I've been reminded lately about the differing views people still hold, regarding whether or not it's OK to go to counselling/therapy, or is it a sign of failure..I take the position that to NOT go, especially if a relationship is in crisis, then there is an increased chance that there will be a relationship failure. Yet so many people walk away from marriages or long-term relationships without even considering going to counselling. Weird. Because chances are they would have been able to fix things. And if for some reason they were not able to, there is surely some self-reassurance in saying that well, we gave it a good shot anyway, by doing all we could...
I've also met with some couples lately who will attend counselling, even if there is no crisis, and even when they feel the relationship is currently pretty good. Conducting something of a ''warrant of fitness'' check is real front-end proactive stuff, and I think how smart those people really are.... It helps them to stay on track, and to expand on the ''temperature check" exercise that I mentioned in an earlier blog entry. Useful questions for those couples to focus on might see them asking themselves what makes their relationship work well? what do they each do, that contributes to that process? ...... If they are becoming more attuned to what goes well and why, they will be much better resourced to fix it, when they hit next hit a wobbly patch.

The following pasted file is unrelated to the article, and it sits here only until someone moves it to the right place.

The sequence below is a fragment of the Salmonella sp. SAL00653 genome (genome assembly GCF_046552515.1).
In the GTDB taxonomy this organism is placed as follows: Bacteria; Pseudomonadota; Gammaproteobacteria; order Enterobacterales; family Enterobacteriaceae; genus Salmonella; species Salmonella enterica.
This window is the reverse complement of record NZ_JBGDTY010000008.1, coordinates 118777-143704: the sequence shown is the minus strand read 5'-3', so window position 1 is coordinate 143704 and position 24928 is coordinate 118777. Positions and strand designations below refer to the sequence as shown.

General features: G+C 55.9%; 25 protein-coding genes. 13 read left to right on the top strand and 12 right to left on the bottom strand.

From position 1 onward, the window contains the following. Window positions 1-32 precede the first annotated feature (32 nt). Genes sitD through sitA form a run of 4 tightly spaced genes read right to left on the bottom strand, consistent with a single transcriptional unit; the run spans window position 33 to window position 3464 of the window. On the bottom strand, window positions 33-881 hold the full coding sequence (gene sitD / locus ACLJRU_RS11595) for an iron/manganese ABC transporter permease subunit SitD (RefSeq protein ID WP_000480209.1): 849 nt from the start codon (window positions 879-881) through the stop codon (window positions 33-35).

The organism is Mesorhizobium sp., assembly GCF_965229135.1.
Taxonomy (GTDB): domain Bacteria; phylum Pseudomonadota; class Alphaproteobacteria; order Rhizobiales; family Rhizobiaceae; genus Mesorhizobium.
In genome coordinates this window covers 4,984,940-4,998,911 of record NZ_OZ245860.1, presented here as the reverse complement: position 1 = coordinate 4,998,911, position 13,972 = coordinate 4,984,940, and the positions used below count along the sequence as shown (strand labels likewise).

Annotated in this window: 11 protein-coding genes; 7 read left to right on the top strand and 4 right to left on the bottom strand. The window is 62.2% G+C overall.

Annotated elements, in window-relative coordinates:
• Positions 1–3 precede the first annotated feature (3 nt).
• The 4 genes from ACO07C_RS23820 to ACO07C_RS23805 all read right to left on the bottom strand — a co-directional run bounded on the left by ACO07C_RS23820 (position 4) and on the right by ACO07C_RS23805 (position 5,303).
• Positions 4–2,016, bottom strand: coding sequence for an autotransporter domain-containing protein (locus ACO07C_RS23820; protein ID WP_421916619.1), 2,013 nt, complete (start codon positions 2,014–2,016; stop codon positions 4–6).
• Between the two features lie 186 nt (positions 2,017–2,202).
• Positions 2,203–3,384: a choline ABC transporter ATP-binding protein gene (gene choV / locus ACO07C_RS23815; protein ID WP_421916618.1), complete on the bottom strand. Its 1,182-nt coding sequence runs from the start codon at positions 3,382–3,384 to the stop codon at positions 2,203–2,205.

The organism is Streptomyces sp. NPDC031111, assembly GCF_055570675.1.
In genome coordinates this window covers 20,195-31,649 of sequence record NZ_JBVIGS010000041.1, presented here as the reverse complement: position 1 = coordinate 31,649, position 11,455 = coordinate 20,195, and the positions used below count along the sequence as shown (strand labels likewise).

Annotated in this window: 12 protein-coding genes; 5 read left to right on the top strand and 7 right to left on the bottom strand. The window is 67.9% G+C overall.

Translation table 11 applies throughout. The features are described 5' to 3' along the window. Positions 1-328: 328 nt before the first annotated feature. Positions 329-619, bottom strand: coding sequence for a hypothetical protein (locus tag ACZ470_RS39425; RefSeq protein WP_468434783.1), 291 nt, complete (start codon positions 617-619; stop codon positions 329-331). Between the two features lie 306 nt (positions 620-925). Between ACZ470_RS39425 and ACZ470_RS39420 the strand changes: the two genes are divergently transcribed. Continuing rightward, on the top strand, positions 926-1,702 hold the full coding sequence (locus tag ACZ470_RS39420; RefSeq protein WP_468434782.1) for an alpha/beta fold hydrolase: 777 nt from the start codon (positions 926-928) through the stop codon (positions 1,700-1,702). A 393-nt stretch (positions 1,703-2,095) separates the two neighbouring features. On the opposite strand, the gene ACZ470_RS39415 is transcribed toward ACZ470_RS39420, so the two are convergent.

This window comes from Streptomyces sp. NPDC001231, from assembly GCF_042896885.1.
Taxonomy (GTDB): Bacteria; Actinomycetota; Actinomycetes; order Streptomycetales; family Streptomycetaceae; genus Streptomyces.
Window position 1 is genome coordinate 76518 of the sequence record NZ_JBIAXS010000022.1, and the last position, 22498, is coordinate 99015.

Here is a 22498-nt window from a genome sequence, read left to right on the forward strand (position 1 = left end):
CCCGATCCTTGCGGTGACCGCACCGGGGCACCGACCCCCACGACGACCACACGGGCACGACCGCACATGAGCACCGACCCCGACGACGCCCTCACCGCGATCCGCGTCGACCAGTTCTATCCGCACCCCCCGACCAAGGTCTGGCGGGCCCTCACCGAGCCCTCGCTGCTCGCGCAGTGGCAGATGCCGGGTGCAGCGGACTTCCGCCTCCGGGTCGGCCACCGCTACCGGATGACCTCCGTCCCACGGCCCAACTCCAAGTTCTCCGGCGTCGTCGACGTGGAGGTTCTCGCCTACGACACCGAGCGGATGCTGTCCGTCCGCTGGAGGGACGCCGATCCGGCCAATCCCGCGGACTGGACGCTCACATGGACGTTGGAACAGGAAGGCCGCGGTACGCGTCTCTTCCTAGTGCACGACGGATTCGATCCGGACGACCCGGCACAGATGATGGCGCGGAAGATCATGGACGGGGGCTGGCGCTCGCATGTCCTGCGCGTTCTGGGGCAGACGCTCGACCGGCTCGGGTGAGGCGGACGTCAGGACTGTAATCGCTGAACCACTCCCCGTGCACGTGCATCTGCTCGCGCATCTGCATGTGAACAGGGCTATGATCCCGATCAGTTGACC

I hope that there is much less shame today, for people in going to counselling/therapy. I've read several times now, how the counsellor has in some ways replaced people who might have been available to couples in earlier days. Not so long ago families and couples were much less geographically mobile, and so would form enduring connections with significant people in their communities. The local priest or vicar was an obvious one, as was the GP or doctor. I also heard of people who would talk to their bank manager about relationship issues, that in small towns in particular, any professional in a role with any perceived status, was alikely font of wisdom regarding relationship issues...Mmmm, interesting. So maybe the increase in mobility of the family has meant those traditional community-based relationships are less likely to occur... So I guess the (now long-winded) point I am trying to make here is that, in the absence of those traditional sources of support, counsellors & therapists do exist. And they are likely to have more skills at fixing marriages than bank managers do....
"Some occasional thoughts about families, relationships, and other things that distract us...."